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OXFORD, MS  — As the Department of Veterans Affairs reports a record number of military veterans utilizing GI Bill benefits, many universities have implemented “veteran-friendly policies” to welcome them into the learning environment.

The policies — such as building dedicated veteran centers and accepting military credits — come as more student veterans turn to the Post 9/11 GI Bill, which allows full tuition payment, a housing allowance, and book stipend to a service member after completing three years on active duty.

But the University of Mississippi has taken veteran-friendliness to a new level with their “Beginning Of High Intensity Classroom Activity Veterans Program.”

The veterans program, which the Ole Miss administration refers to simply as BOHICA, is designed to welcome student veterans and help them feel at ease in the college setting.

Ryan Munce, a former foward observer who served six years in the Army, recently began studies at Ole Miss. At first, he felt apprehensive about the new setting, but with the help of the school, he has begun to enjoy college life almost as much as he enjoyed the Army.

“Basically, I felt out of place when I got to school. Everyone was so nice and friendly, and I had so much spare time I didn’t know what to do with myself,” says Munce. “Once I verified my veteran status with the school though, everything changed for the better.”

The changes were evident during a recent sociology class he attended.

Professor Dr. John Murray opened the class with welcoming remarks.

“Good morning class, everyone please take your seats.” Murray then turned to Ryan and fellow veteran Chris Zarb, and shouted “WHAT THE FUCK IS WRONG WITH YOU COCK SUCKS? SIT THE FUCK DOWN AND LISTEN UP!”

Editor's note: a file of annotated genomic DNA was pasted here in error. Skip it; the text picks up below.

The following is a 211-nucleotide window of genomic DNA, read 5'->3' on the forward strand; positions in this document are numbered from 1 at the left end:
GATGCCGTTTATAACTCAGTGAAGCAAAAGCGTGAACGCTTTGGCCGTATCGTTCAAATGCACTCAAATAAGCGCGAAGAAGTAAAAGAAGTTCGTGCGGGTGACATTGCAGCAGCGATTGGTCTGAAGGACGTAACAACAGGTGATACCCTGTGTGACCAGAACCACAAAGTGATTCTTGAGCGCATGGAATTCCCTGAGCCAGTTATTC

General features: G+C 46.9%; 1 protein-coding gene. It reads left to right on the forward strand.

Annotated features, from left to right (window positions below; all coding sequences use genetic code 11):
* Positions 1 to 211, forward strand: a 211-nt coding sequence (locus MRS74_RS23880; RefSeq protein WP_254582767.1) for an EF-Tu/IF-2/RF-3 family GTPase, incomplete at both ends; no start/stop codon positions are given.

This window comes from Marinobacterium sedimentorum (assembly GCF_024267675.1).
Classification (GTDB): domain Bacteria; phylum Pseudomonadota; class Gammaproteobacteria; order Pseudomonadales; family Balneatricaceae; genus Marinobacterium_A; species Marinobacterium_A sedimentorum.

Ryan and Chris immediately snapped to the position of attention and took their seats.

At the end of class, Dr. Murray dismissed everyone except the student veterans.

“Ok, I don’t know what you two’s major malfunction is, but goddamnit we’re going to straighten you boots out real quick. Now get this classroom swept up and take the garbage out. You’ve got a formation in the Grove in 10 mikes and you better not be fucking late.”

Ryan and Chris did as instructed but were five minutes late for formation. Upon arrival, they were put in the front leaning rest by admissions counselor Kyle Peto.

“I think this stuff is pretty crazy personally,” says Peto. “I prefer to welcome students with kind words and maybe a hug. But the student veterans eat this shit up. I guess they need the structure.”

One of the more thoughtful measures to make veterans feel welcome is an ongoing combat simulation in the center of campus. UM has hired a double amputee to play a wounded soldier to lay in the grass with fake blood smeared all over him. Every thirty minutes or so Campus Police will drop artillery simulators and smoke grenades in the area. The amputee will then begin yelling “INCOMING! FUCK, I’M HIT! MEDDDIIIIICCC!”

“While this combat simulation is startling for regular college students, the student veterans absolutely love it,” says Peto.

As a veteran of the Marine Corps infantry, Chris Zarb was excited that his school was so adamant about helping military members in the transition to student veterans.

“Everytime I see that guy I just go back into fight mode. All the student vets in the area immediately set up a 360 and someone begins Combat Life Saver on the wounded. The school has even went further and put out a SINCGARS radio for the veterans to send up a 9-Line MEDEVAC. It’s really made me feel welcome here.”